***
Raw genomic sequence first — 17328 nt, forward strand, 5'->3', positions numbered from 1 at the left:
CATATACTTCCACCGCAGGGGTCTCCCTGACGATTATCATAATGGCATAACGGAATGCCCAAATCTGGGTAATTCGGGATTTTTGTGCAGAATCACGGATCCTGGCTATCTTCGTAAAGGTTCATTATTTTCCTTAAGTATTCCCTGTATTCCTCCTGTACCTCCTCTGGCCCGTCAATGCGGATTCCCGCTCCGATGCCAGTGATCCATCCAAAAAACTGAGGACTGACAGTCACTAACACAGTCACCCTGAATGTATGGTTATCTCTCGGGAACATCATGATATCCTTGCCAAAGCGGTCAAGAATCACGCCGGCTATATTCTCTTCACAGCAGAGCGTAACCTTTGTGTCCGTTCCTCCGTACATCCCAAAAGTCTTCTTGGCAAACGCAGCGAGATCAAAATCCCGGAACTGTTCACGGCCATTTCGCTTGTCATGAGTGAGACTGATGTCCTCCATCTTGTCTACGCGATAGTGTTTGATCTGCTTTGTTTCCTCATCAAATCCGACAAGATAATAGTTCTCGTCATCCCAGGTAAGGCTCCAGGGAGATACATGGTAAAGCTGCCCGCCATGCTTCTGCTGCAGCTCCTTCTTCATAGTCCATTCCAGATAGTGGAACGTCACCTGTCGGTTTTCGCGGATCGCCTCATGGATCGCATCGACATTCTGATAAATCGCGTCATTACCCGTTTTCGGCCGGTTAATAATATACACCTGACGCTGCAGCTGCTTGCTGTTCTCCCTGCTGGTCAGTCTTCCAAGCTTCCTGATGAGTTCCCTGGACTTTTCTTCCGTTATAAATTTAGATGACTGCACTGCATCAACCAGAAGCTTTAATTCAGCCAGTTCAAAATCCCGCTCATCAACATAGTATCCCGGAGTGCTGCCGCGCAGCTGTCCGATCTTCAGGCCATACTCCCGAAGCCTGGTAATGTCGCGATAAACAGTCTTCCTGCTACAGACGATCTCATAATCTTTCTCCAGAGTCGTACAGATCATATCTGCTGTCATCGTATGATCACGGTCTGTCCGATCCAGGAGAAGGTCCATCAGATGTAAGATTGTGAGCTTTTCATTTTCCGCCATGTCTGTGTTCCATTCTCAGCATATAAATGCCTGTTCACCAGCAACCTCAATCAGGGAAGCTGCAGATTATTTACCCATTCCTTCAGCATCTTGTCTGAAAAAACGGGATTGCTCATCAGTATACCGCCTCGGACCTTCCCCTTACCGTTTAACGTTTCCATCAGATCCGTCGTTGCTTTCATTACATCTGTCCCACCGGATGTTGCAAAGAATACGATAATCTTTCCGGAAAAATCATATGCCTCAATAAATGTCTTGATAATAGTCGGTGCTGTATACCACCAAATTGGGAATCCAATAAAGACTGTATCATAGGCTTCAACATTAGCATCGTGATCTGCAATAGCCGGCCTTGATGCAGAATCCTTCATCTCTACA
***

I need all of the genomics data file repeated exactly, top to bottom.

Raw genomic sequence first — 17328 nt, forward strand, 5'->3', positions numbered from 1 at the left:
CATATACTTCCACCGCAGGGGTCTCCCTGACGATTATCATAATGGCATAACGGAATGCCCAAATCTGGGTAATTCGGGATTTTTGTGCAGAATCACGGATCCTGGCTATCTTCGTAAAGGTTCATTATTTTCCTTAAGTATTCCCTGTATTCCTCCTGTACCTCCTCTGGCCCGTCAATGCGGATTCCCGCTCCGATGCCAGTGATCCATCCAAAAAACTGAGGACTGACAGTCACTAACACAGTCACCCTGAATGTATGGTTATCTCTCGGGAACATCATGATATCCTTGCCAAAGCGGTCAAGAATCACGCCGGCTATATTCTCTTCACAGCAGAGCGTAACCTTTGTGTCCGTTCCTCCGTACATCCCAAAAGTCTTCTTGGCAAACGCAGCGAGATCAAAATCCCGGAACTGTTCACGGCCATTTCGCTTGTCATGAGTGAGACTGATGTCCTCCATCTTGTCTACGCGATAGTGTTTGATCTGCTTTGTTTCCTCATCAAATCCGACAAGATAATAGTTCTCGTCATCCCAGGTAAGGCTCCAGGGAGATACATGGTAAAGCTGCCCGCCATGCTTCTGCTGCAGCTCCTTCTTCATAGTCCATTCCAGATAGTGGAACGTCACCTGTCGGTTTTCGCGGATCGCCTCATGGATCGCATCGACATTCTGATAAATCGCGTCATTACCCGTTTTCGGCCGGTTAATAATATACACCTGACGCTGCAGCTGCTTGCTGTTCTCCCTGCTGGTCAGTCTTCCAAGCTTCCTGATGAGTTCCCTGGACTTTTCTTCCGTTATAAATTTAGATGACTGCACTGCATCAACCAGAAGCTTTAATTCAGCCAGTTCAAAATCCCGCTCATCAACATAGTATCCCGGAGTGCTGCCGCGCAGCTGTCCGATCTTCAGGCCATACTCCCGAAGCCTGGTAATGTCGCGATAAACAGTCTTCCTGCTACAGACGATCTCATAATCTTTCTCCAGAGTCGTACAGATCATATCTGCTGTCATCGTATGATCACGGTCTGTCCGATCCAGGAGAAGGTCCATCAGATGTAAGATTGTGAGCTTTTCATTTTCCGCCATGTCTGTGTTCCATTCTCAGCATATAAATGCCTGTTCACCAGCAACCTCAATCAGGGAAGCTGCAGATTATTTACCCATTCCTTCAGCATCTTGTCTGAAAAAACGGGATTGCTCATCAGTATACCGCCTCGGACCTTCCCCTTACCGTTTAACGTTTCCATCAGATCCGTCGTTGCTTTCATTACATCTGTCCCACCGGATGTTGCAAAGAATACGATAATCTTTCCGGAAAAATCATATGCCTCAATAAATGTCTTGATAATAGTCGGTGCTGTATACCACCAAATTGGGAATCCAATAAAGACTGTATCATAGGCTTCAACATTAGCATCGTGATCTGCAATAGCCGGCCTTGATGCAGAATCCTTCATCTCTACA